Good advice on the trailer. Last year, we found that Blew Daze had a
need for two new tires. The trailer had been upgraded with the
addition of a second axle, but the tires that were on the new axle
were old and used. (Pamela's ex-husband got frugle) Both tires were
in poor shape with little tread and questionable sidewalls. As an
extra bonus, the "spare" was flat.
Took the rig down to the local Goodyear tire store and had them check
the bearings as they installed two new tires, and converted the best
of the worst to a spare. Seems that we had a bad bearing on one side
of the original axle.
When trailering across country during our move east, the Ryder car
trailer experienced two flat tires (good thing we had 4 to choose
from) and we had to wait for road service. Moral of the story is you
cannot be too careful of the maintenance of tires, brakes, axles and
bearings. Don't forget the hitch too.
My first Rhodes was a used one. The trailer seemed fine, but I was
going to trailer to Michigan from Cincy, so I decided to check the
axles. There were bearing buddies on the axles and I would venture to
say that the wheels had not been off in 5 years. The previous owner
just kept pumping grease into the bearing buddies. Net result was
that I had the slickest brake shoes and drum around. It took forever
to clean up that mess.
21 Feb 2001
I have some experience in boat transport. I shipped the Rhodes 22,
the Newport 17 and my 95 Jeep GC from Durango,
Colorado to Edenton, NC where Elton accepted delivery for me. The
cost for this 2,250 mile trip on one flatbed truck was $3,800. I had
all kinds of numbers thrown at me, and this was the best deal. You
can search the internet
can give you some guidance.
I found that there was one group that took your name and boat type,
then lined you up with various haulers, so you could get a rate that
did not include a "to and from" charge. I would look at the car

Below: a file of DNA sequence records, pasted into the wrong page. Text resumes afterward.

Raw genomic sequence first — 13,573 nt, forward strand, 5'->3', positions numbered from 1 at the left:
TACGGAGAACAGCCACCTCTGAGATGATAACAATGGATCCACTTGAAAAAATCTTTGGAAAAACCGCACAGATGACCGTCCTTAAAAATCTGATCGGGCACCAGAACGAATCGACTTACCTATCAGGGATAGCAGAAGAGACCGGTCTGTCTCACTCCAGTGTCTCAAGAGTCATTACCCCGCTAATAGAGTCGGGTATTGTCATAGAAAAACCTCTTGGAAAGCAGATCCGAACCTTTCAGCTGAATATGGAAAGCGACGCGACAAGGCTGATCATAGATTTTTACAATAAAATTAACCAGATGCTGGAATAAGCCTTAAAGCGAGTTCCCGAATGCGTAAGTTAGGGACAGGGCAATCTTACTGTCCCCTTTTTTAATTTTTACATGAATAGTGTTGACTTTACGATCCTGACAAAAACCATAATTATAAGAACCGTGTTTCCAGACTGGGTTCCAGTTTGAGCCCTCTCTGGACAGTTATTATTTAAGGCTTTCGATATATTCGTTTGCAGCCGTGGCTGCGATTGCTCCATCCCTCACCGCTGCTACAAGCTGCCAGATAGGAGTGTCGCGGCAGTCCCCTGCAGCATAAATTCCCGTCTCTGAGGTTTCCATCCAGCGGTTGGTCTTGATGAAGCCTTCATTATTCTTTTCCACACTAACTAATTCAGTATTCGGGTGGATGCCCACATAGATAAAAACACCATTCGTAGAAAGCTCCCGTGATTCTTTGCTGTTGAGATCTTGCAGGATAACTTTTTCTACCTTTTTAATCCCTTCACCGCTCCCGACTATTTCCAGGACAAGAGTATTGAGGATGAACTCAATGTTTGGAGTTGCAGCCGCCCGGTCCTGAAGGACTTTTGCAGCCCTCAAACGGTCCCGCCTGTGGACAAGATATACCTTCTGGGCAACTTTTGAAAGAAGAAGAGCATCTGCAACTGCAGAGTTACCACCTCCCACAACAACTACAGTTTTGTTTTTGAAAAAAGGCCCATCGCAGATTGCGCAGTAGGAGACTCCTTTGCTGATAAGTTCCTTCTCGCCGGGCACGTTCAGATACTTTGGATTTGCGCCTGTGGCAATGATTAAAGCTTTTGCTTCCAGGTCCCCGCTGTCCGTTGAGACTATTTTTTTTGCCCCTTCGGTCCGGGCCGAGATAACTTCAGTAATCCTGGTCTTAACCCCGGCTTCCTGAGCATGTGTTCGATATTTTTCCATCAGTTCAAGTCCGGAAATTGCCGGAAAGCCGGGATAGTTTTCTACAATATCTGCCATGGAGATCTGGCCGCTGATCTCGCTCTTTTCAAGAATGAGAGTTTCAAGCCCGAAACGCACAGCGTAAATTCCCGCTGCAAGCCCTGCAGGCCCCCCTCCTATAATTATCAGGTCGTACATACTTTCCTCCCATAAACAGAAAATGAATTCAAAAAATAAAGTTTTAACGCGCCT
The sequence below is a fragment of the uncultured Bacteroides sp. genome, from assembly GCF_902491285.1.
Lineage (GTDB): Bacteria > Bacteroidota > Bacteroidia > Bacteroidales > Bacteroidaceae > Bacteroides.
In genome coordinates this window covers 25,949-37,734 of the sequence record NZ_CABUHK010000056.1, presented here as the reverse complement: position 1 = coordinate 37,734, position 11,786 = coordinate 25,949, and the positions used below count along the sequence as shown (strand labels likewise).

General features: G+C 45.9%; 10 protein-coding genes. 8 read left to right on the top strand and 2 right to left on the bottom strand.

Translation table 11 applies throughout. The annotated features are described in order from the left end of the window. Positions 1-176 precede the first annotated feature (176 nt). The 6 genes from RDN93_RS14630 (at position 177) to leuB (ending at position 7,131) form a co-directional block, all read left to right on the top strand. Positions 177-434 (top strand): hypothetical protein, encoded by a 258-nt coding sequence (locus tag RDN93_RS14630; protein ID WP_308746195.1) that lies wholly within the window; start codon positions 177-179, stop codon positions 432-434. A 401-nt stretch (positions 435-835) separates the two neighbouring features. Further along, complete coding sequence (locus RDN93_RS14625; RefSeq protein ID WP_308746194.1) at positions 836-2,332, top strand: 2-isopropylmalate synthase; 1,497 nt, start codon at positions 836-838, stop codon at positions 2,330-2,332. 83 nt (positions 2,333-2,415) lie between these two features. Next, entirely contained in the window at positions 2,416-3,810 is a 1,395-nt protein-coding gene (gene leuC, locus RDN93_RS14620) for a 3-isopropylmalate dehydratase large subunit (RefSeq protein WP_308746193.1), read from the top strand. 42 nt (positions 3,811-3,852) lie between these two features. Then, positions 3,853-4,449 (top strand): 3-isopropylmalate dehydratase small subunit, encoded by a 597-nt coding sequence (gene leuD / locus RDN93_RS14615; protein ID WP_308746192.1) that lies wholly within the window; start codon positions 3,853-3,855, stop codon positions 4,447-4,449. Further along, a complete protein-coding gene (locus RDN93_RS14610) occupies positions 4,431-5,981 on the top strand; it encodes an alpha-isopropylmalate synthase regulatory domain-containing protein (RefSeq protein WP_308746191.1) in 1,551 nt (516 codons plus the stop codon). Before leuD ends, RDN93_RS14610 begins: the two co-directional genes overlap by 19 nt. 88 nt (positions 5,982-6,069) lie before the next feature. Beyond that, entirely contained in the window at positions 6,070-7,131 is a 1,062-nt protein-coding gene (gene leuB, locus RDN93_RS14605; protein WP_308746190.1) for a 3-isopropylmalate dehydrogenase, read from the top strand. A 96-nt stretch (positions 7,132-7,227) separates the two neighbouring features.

haulers first, since most boat haulers require a crane to remove the
boat from their cradle type trailers. The car haulers have flatbeds
that accomodate the boat trailer.
If you were to tow it just once, you might do well to contract out
the delivery. But if you are going to move it to your home, then to
the sailing area, you have two moves that will add up. If the boat
will remain at your sailing port all season, then I would go with a
Ryder truck or rental truck to move the boat. Come to think of it,
the Ryder trucks have governors that cut out at 69MPH, and are
underpowered. Then again, where would you get up to 70MPH on the East
You want to see my trailer, you got it! Here are 3 links to pictures of my
boat sitting on its trailer.
My trailer is a 1976 Lil Dude tandem axle boat trailer. This was before the
days of the factory Unimatic trailer.
In the pictures, you can clearly see the funnelling guides, the keel guides,
& the bunks. In these pictures, the keel roller assemblies are not
visible. The keel rollers are mounted onto the trailer cross members
underneath & in-between the keel guides. In picture #2 of the above 3
pictures, the aft keel roller would line up with the bunk support strut near
the back of the rear tire. The forward keel roller would line up with the
bunk support strut near the center of the front tire. If you look on P694
of the 2001 WEST Marine Master Catalog, my keel roller & bracket assemblies
are equivalent to the Shipshape model #1229772, 12" wide roller with a
center groove & bracket. There is a nice color picture of the keel roller
assembly & adjustable bracket in the lower left corner of the page. Note
that the bracket has slots for four 5/8-11UNC carriage bolts to mount it to
the trailer frame cross members. My trailer frame cross members have
predrilled holes for mounting brackets like this, but these holes wouldn't
be hard to drill if your trailer doesn't have them.
My centerboard also protrudes slightly from the shoal draft keel. It does
not hurt the centerboard to put load on it while on the trailer. But, with
the center groove in the keel rollers, most of the weight is taken by the
shoal draft keel.
The boat is the strongest at the keel & this is where you want to support
most of the weight of the boat when it's on the trailer. The bunks should
function more like "outriggers" to stop the boat from tipping over. You
need at least two keel rollers in order to make this system work properly.
I've been trailering the boat like this since 1987 & I don't know how long
before that the previous owner used this setup. It's been absolutely
bulletproof for 14+ years & thousands of miles.
S/V Dynamic Equilibrium
27 Nov 2001